Black Swan Scenarios: Your CFO and Business Risk Management

Posted by Janis Narvas

Jun 22, 2018 10:00:00 AM

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In today’s globalised economy, events that happen in Asia can have serious repercussions to businesses in Europe. So-called ‘black swan’ events, which may be economic, political, technological, or environmental in nature, may disrupt businesses and adversely impact organisations, if not managed properly. As such, enterprise or business risk management has never been more important.

What is a black swan event?

In The Black Swan: The Impact of the Highly Improbable, author Nassim Nicholas Taleb introduced the concept of black swans, or highly improbable, large-scale events that have a significant impact, if it does occur.

Some examples of black swan events are natural calamities and political upheavals, such as the Fukushima earthquake and the Arab Spring in 2011. Various technological, socio-economic, and political developments across the globe also affect the probability of black swan events, such as the rise of automation and the Internet of Things, the risk of cyber-security breaches, populism, and terrorism.

According to Taleb, black swans can be described as follows:

  • An outlier – A black swan event is something that is unexpected and improbably, because there are no similar events in the past that can convince us of its probability.
  • Significant – Black swan events carry an extreme impact, resulting in economic, social, political, or cultural disruptions.

As for the unpredictability of the occurrence of such events, Carolyn Williams of the Institute of Risk Management says, “In retrospect, we might think that we saw them coming, but they are by their very nature unpredictable in that predictions will either be dismissed as too far-fetched or lost in the noise of the range of possible outcomes.”

An example of a black swan scenario in risk management might be the eruption of Eyjafjallajökull in Iceland back in 2010, which heavily disrupted airline operations in about 20 Northern European countries for six days, affecting approximately 10 million travellers.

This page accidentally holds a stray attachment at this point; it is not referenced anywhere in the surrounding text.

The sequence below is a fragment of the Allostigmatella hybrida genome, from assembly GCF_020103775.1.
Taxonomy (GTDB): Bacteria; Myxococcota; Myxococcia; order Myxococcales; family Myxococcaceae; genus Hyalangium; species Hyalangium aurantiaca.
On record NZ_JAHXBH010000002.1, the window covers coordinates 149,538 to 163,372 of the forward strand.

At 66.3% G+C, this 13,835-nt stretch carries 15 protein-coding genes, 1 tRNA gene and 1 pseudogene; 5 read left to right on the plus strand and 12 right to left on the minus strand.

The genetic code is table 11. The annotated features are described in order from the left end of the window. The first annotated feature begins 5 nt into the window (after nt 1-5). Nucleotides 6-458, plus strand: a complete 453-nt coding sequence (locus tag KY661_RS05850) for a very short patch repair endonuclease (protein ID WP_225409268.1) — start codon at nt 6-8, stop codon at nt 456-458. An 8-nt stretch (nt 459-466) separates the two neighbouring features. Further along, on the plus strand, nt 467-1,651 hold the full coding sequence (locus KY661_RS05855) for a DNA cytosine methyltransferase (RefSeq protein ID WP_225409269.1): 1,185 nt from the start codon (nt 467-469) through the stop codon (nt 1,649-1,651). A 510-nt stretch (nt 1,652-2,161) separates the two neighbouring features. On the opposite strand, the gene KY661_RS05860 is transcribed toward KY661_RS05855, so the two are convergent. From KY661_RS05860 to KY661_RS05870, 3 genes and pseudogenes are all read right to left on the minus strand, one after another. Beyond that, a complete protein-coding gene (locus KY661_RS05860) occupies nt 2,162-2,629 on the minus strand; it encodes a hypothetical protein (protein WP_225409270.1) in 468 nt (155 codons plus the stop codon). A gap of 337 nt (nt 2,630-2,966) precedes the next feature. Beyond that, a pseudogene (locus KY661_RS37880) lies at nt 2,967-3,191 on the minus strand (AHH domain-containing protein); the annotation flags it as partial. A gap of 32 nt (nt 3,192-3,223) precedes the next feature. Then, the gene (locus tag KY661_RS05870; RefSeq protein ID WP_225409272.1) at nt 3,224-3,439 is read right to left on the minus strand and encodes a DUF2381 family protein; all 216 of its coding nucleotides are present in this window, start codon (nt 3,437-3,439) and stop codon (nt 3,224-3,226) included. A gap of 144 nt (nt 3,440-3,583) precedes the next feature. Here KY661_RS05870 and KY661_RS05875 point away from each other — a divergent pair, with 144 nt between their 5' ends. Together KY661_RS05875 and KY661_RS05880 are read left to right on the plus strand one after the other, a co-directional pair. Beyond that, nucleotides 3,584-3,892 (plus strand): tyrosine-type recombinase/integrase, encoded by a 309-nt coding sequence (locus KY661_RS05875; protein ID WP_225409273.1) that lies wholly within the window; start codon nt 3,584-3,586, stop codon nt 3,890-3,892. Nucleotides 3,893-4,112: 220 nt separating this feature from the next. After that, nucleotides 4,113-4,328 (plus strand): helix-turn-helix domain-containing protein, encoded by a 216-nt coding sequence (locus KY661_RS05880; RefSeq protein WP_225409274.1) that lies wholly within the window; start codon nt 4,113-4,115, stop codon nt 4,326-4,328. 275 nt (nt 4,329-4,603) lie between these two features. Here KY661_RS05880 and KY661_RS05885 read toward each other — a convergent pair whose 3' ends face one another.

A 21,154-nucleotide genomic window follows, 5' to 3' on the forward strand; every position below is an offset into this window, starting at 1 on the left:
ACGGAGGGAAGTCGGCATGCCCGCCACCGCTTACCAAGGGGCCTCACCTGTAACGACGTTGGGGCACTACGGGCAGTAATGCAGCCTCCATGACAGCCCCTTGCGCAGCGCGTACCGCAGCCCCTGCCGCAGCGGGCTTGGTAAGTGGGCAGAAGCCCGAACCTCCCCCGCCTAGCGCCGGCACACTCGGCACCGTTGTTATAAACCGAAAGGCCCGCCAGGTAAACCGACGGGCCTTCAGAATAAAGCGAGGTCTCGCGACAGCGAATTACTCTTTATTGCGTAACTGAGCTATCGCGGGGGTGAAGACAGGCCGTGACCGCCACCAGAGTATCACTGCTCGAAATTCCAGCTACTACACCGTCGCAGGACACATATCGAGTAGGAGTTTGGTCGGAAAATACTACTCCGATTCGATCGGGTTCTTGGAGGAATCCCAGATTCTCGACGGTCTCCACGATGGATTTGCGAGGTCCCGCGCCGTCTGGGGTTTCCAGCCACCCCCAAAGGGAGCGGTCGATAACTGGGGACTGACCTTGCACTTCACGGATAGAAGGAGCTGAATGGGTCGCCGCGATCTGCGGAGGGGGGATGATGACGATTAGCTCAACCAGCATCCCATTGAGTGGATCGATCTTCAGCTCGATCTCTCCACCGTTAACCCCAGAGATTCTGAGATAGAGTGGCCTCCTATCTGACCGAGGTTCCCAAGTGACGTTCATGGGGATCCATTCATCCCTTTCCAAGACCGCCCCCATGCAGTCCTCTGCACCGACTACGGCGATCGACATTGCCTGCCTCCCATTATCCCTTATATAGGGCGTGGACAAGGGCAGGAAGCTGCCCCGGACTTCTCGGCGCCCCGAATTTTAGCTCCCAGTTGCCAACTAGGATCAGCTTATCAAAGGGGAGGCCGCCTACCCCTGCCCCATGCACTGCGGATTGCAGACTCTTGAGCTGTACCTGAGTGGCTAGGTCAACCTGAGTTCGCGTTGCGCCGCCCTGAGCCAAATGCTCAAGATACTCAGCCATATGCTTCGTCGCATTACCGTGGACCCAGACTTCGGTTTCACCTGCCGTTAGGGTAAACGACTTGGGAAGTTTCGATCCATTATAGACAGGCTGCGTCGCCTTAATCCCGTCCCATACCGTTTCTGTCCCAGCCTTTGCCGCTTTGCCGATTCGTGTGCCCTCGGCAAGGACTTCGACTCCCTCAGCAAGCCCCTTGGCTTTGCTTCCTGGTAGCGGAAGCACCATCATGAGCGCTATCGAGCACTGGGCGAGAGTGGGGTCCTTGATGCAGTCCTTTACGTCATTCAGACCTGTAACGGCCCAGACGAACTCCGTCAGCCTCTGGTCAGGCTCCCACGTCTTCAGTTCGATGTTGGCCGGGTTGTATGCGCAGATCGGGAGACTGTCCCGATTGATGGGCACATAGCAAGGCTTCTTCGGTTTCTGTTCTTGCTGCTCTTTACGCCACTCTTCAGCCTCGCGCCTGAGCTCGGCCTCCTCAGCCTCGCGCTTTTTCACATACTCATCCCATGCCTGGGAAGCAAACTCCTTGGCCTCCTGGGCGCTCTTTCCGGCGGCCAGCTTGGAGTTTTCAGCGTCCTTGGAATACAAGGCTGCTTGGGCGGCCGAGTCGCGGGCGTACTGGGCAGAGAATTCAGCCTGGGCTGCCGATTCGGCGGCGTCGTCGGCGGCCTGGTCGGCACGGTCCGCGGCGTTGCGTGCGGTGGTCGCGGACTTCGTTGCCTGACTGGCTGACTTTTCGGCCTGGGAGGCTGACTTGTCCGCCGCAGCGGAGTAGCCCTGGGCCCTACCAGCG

How do we prepare for the improbable?

Given the far-reaching effects of these events, is it even possible for organisations to effectively prepare? Most probably not. In a 2009 article on the Harvard Business Review, Taleb explained that risk management should be “about lessening the impact of what we don’t understand—not a futile attempt to develop sophisticated techniques and stories that perpetuate our illusions of being able to understand and predict the social and economic environment.”

Here are some suggestions on how we can prepare for black swan scenarios:

1. Change your perspective: Hindsight is not foresight.

Not all events have precedents in the past that will prepare us for future eventualities. Owing to the massive technological developments that continue to disrupt businesses every year, our world today is not what it was five years ago. As such, predicting major changes is not as simple as before.

According to Taleb, we now have “to predict both an event and its magnitude, which is tough because impacts aren’t typical in complex systems.”

2. Prepare for eventualities rather than predict them.

Rather than try to predict and understand these events, it would be more prudent to focus on reducing our vulnerability to any eventualities resulting from extreme scenarios.

To achieve this, the enterprise risk management function may perform stress testing, scenario planning, or supply and chain analysis. Contingency plans should also be available for a major “what if” or risk scenario.

3. Map out the shape of your enterprise.

We need to have a complete picture of the shape of our company. Understanding and mapping your company’s relationships can better prepare you for critical events.

In 2011, Apple encountered a challenge in its supply of lithium-ion batteries after the March 11 earthquake in Japan. They discovered that most of their suppliers source a vital component of their batteries from a Japanese company called Kureha Corporation. This company has a 70 percent share of the global market for polyvinylidene fluoride. Thus, analysts should also be aware of second- and even third-order relationships in their supply chain.

In an article for the Strategy + Business website, Matthew Le Merle stresses the importance of this action, as it allows the business risk management team to understand where the status quo lies. This will help the other functions in the organisation to better prepare for any eventualities that may arise that could disrupt their operations.

 

It is virtually impossible to fully prepare for every black swan event in the world. Nevertheless, enterprise risk management is every organisation’s responsibility. Minimising risk, asking “what if” questions – these are some of the actions that enterprises should take. More importantly, conducting periodic stress tests and scenario planning by the risk management department will go a long way. As Taleb put it, “Any corporation that doesn’t recognize its Achilles’ heel is fated to die because of it.”

 

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Topics: Business Financial Forecasting, Business Leadership and Management, Strategic Planning

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